In concluding that Harris was not in custody until he was arrested, we said:

[a]mong the circumstances to be considered when making a determination of whether a suspect was “in custody” are (1) the manner in which the individual is summoned by the police, (2) the familiarity or neutrality of the surroundings, (3) the number of officers present, (4) the degree of physical restraint, (5) the duration and character of the interrogation, and (6) the extent to which the officers’ beliefs concerning the potential culpability of the individual being questioned were manifested to the individual. No single factor is dispositive of the issue.

Id. at 565, 500 S.E.2d at 262. We continued:

We conclude that [Harris] was not entitled to Miranda warnings prior to the questioning by Trooper Watts that led to the discovery of the cocaine. At the time of Trooper Watts’ questioning, appellant’s detention had been transformed from one whose purpose was to protect officer safety and maintain the status quo during a traffic stop to a Terry stop whose purpose was to investigate

the appellant for suspected drug-related criminal activity.

Id. at 567, 500 S.E.2d at 263.

As in Burket and Harris, Talbert was not in custody for Miranda purposes until he admitted shooting Farrow and was handcuffed. Until that time, his Fifth Amendment rights were not violated. Although the police doubted his story, “[t]he fact that the investigation had focused upon [Talbert] and had become accusatory is not determinative of the question of custody.” Smith v. Commonwealth, 219 Va. 455, 470, 248 S.E.2d 135, 142 (1978). Talbert remained at the police station voluntarily. He was not told that he could not leave. At times, the door to the interview room was open. He was not restrained. Only when he admitted shooting Farrow and was arrested and handcuffed did his presence cease to be voluntary. Until that time, no reasonable person in his situation would have believed that he was not free to leave.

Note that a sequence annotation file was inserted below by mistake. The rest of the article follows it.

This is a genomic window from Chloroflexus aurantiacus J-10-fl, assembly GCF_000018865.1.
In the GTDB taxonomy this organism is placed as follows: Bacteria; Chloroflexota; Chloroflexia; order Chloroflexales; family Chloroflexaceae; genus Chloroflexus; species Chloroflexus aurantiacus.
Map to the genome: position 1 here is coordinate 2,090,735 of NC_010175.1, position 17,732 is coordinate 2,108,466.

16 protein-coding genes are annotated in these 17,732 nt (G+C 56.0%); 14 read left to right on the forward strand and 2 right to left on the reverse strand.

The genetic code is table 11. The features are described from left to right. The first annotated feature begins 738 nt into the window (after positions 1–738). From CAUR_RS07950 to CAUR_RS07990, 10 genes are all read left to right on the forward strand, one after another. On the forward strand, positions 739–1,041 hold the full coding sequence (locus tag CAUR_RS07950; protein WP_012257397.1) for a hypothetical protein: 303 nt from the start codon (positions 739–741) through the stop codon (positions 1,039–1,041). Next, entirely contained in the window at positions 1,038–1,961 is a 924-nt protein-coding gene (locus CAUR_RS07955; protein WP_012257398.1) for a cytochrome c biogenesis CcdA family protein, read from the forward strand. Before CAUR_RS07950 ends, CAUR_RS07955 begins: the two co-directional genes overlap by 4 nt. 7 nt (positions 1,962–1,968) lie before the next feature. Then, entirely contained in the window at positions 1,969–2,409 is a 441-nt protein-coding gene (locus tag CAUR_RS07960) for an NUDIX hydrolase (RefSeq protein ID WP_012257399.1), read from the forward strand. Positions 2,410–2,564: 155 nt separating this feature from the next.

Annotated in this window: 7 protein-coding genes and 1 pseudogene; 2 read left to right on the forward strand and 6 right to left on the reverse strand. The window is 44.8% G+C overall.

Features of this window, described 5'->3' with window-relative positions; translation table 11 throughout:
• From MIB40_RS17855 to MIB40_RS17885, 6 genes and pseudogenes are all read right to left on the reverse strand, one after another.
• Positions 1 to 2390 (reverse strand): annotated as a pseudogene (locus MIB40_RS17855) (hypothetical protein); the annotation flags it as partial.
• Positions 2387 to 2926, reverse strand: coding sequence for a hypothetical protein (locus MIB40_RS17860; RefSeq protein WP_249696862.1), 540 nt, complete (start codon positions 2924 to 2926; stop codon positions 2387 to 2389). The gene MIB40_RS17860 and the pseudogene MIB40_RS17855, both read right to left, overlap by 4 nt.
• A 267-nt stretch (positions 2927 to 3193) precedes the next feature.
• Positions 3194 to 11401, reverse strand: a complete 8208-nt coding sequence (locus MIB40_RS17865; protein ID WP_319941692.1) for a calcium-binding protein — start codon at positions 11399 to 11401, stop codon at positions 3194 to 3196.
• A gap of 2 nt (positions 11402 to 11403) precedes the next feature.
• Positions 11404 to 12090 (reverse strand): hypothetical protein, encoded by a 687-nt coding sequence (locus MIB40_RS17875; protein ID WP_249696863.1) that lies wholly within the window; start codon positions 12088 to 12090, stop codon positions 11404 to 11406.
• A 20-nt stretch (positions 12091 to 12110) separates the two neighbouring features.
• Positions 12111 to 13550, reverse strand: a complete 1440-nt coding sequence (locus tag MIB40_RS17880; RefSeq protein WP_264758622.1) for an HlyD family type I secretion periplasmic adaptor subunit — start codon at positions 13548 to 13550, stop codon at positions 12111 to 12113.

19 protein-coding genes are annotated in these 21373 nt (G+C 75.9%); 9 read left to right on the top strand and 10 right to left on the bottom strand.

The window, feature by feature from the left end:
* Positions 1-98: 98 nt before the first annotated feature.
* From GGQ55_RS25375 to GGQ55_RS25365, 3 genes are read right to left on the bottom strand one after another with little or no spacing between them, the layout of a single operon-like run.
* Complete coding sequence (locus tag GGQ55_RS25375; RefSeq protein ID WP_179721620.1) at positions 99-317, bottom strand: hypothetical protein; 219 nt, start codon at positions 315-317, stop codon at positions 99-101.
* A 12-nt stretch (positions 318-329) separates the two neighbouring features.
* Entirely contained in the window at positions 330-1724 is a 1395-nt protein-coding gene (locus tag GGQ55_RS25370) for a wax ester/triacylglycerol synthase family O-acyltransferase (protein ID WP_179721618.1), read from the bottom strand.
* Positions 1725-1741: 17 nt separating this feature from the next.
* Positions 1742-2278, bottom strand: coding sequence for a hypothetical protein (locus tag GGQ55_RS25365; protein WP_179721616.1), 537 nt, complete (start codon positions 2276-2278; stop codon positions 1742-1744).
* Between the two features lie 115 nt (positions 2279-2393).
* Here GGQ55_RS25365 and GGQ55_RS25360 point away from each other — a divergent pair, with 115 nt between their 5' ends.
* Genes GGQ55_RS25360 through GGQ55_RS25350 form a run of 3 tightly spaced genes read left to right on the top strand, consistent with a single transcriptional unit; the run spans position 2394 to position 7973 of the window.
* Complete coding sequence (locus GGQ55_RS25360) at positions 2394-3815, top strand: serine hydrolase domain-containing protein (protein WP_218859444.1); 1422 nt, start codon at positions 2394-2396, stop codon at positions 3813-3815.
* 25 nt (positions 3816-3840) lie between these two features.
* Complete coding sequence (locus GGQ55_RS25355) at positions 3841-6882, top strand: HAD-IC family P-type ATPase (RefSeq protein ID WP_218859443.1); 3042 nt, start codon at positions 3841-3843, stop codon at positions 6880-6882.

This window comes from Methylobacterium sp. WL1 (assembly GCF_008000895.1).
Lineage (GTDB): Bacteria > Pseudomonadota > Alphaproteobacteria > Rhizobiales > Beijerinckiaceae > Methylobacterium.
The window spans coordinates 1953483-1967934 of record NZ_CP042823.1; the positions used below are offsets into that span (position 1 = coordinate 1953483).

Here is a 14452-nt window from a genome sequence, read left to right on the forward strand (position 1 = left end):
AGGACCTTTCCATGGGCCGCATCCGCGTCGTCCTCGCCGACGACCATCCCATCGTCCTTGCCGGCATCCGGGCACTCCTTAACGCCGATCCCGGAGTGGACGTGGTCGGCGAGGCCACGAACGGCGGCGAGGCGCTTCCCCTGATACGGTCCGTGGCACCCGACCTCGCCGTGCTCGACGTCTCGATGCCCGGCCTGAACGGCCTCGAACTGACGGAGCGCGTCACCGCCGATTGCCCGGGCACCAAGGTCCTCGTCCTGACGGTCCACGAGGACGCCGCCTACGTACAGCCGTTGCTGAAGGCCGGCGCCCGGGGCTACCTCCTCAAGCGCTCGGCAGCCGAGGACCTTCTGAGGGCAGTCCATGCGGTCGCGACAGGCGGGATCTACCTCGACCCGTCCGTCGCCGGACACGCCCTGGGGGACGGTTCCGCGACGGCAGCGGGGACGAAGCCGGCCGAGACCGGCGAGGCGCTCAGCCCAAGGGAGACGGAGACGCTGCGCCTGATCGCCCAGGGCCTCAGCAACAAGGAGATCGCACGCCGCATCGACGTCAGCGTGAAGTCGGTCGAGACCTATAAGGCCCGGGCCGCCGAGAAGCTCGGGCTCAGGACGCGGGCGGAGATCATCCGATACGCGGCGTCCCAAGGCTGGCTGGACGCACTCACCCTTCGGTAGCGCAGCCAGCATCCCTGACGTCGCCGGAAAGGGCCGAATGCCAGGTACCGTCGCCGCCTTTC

Furthermore, Talbert waived his Fifth Amendment rights when he took the witness stand at trial. He admitted taking the handgun to Farrow’s apartment. He admitted presenting the handgun to rebuff Farrow’s sexual advances. He acknowledged that Farrow was shot during the ensuing struggle. He testified to everything that was included in the unsuppressed portion of his statement to the police, including the location of the firearm.


Talbert next contends that the trial court erred in refusing to suppress the handgun, which he argues was obtained as a result of unlawful questioning. We disagree.

At the time the handgun was recovered, the police had returned Talbert and Harvey to North 35th Street. Talbert contends that the police officers were going to the location where he had told them the handgun was hidden. However, viewed in the light most favorable to the trial court’s ruling, the evidence disclosed that the police were then taking Harvey home. At that time, she saw Henley walking down the street and told the officers that he had the handgun. The handgun was then recovered.

In recovering the gun, the police relied on Harvey’s statement, not on the statements made by Talbert during his questioning. Thus, the trial court did not err in admitting the gun into evidence. See Murray v. United States, 487 U.S. 533, 542 (1988).


The fact that Talbert carried the handgun to Farrow’s apartment and produced it as a show of force supports a finding of malice. Consequently, all the evidence, including Talbert’s own testimony, supports his conviction for second-degree murder, from which flow his convictions for possession of a firearm by a convicted felon and use of a firearm during the commission of murder.

The judgment of the trial court is affirmed.



[1]* Pursuant to Code ??17.1-413, this opinion is not designated for publication.

[2] Miranda v. Arizona, 384 U.S. 436 (1966).